This is not a pretty debate. It goes back to the answer above. Both are accurate. Answer 2 is candid.

Bar hearings are not a time for accuracy, they are a time for candid answers. Full, disclosure. If you are being accurate, consider yourself to be lying. That's as simple as I can make it for you. The Board is attempting to get a picture of who you really are, not how good you are at answering questions.


My opinion on this issue is consistent with how I feel about all legal process: I don't engage in any without a lawyer. I'm not that smart to represent myself on matters I know nothing about, and realized six months out of law school that even though my family and friends thought because I was a lawyer I knew everything, I didn't, and don't.

So do me a favor, hire a Bar lawyer, or don't. Bringing your "friend" who's a lawyer is silly. The Board could care less if a lawyer is there at the hearing. A Bar lawyer helps you prepare and makes sure that all evidence important to your hearing is provided and presented properly. Occasionally, there is some confusion in the hearing or other legal issue that needs to be addressed, but for the most part, your Bar lawyer helps you get your application in order and prepares you to walk in that room and answer questions.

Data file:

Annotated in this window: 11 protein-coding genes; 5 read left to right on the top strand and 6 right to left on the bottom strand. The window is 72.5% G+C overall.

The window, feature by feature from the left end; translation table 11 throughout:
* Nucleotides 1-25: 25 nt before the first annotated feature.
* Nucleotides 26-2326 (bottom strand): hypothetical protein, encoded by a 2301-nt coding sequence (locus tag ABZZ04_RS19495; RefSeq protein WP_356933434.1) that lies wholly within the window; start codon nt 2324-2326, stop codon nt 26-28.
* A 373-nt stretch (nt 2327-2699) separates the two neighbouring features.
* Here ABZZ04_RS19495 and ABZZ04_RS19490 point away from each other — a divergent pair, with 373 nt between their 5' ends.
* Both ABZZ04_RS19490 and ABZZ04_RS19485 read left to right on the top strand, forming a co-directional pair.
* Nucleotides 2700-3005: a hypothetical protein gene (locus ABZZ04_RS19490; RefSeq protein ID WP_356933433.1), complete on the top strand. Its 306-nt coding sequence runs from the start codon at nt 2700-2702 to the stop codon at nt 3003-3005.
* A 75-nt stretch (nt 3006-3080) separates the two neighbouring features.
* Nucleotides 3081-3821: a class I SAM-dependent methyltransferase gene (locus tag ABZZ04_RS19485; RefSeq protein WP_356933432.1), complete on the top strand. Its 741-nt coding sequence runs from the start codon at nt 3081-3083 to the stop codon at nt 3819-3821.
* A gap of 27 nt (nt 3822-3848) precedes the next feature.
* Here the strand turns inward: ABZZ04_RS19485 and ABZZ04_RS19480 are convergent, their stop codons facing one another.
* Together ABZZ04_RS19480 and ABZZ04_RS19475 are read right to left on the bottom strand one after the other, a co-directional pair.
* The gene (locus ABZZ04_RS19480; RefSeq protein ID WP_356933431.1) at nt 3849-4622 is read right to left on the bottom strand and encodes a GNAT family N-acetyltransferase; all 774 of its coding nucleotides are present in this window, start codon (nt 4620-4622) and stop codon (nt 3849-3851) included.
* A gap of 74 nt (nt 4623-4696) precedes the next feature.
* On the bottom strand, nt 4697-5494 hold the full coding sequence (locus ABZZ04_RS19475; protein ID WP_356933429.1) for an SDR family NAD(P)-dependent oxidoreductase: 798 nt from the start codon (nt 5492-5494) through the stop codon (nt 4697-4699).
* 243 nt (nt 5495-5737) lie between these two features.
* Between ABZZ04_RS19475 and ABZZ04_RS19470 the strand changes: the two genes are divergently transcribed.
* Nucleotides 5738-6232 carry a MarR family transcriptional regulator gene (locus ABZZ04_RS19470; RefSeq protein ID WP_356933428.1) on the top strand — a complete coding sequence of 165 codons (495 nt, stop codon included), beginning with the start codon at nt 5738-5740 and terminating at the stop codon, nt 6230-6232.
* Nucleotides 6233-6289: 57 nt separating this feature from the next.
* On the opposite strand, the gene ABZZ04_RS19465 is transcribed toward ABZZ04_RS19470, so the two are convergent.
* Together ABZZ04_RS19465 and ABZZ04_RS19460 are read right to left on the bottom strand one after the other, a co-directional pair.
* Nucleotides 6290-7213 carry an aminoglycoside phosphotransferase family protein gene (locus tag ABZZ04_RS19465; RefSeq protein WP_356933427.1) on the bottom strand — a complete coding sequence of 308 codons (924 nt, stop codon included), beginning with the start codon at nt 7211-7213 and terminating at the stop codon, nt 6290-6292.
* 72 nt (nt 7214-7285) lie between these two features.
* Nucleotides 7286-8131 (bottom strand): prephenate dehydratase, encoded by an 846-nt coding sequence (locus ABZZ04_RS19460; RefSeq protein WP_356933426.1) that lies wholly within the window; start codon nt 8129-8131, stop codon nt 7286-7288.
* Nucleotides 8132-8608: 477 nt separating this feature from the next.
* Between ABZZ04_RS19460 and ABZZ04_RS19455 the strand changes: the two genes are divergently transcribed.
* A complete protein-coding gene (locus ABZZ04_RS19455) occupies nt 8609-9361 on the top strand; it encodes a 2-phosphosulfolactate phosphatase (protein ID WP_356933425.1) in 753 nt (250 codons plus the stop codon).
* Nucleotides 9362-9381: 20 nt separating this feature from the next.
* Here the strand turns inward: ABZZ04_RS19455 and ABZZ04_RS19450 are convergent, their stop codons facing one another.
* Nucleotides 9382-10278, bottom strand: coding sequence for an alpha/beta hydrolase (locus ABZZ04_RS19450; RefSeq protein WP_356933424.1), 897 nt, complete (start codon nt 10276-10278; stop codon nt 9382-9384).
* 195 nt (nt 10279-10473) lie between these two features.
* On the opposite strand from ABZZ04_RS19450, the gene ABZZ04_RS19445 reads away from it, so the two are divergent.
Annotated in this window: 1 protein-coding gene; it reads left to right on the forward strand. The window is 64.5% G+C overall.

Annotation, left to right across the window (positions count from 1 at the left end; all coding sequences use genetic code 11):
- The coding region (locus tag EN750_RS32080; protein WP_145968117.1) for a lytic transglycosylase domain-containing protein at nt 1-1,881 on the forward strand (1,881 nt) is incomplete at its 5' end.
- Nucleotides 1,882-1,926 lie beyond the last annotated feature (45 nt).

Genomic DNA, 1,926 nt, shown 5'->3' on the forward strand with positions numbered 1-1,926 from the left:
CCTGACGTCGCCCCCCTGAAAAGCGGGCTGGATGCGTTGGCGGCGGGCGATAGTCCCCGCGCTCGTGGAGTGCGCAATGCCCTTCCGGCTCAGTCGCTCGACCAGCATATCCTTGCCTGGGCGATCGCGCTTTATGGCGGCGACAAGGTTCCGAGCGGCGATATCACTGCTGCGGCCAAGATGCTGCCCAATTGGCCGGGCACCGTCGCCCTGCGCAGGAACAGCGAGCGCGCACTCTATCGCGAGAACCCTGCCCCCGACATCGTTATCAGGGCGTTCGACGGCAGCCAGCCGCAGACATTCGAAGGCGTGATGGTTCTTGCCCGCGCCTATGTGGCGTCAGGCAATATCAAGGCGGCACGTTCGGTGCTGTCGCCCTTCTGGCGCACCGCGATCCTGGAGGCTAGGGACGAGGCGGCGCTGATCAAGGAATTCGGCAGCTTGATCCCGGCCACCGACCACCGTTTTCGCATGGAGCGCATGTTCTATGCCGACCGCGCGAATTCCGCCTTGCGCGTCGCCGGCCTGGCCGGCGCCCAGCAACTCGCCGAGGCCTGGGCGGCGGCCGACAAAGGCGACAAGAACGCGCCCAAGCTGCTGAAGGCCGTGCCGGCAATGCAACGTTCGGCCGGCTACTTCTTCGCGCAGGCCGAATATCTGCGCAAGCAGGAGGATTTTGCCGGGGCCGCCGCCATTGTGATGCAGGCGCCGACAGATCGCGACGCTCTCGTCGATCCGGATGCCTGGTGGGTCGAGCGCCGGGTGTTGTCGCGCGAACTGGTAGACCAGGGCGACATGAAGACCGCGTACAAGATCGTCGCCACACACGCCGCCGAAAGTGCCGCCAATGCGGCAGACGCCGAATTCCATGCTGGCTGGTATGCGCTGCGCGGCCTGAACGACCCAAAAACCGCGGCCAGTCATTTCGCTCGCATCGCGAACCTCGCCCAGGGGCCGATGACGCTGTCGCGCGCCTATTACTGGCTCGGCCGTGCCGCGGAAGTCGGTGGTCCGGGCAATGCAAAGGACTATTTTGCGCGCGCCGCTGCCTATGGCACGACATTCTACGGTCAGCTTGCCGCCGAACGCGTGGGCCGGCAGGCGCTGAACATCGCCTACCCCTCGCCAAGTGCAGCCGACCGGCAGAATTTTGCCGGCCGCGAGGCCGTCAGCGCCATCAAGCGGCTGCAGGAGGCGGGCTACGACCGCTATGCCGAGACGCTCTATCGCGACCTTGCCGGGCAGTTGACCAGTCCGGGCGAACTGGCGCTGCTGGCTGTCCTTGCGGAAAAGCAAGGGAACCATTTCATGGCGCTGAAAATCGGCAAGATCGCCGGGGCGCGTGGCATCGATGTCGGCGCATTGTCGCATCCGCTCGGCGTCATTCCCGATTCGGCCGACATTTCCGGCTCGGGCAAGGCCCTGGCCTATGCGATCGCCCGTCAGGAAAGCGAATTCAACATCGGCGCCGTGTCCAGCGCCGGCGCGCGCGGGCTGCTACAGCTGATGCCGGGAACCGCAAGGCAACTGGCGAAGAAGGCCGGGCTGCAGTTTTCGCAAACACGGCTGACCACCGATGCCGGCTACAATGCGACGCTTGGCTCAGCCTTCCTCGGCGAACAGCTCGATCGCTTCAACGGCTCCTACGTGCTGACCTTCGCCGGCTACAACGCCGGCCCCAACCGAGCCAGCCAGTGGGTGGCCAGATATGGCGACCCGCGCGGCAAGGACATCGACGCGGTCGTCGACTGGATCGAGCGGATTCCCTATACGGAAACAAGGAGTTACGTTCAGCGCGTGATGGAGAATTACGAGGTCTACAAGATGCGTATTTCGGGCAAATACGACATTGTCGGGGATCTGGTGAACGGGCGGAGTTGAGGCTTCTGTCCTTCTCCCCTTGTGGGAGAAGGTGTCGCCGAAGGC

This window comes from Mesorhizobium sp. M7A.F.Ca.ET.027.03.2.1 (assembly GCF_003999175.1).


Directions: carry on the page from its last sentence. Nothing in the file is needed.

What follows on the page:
Why some of you think that just having someone there with a Bar card is somehow making you look better is beyond me. Once that hearing starts, the applicant is the show. You are entitled to have a person there besides yourself and a lawyer. If you're not going to hire a lawyer, bring your mom, your dad, a grandparent, but leave the civil litigator or divorce lawyer at home.

Located in Miami, Florida, Brian Tannebaum practices Bar Admission and Discipline and Criminal Defense. Read his free ebook The Truth About Hiring A Criminal Defense Lawyer. Please visit


Tuesday, July 14, 2009

It's Not "Coming Back."

Any lawyer or law firm who believes that things will “come back,” or “get better,” is living in a dream world.

Nothing is “coming back,” and things will not “get better.” Things have changed and will continue to change.

Forever? Who knows, but any lawyer or law student should proceed under the notion that things will get worse, for the near “forever.”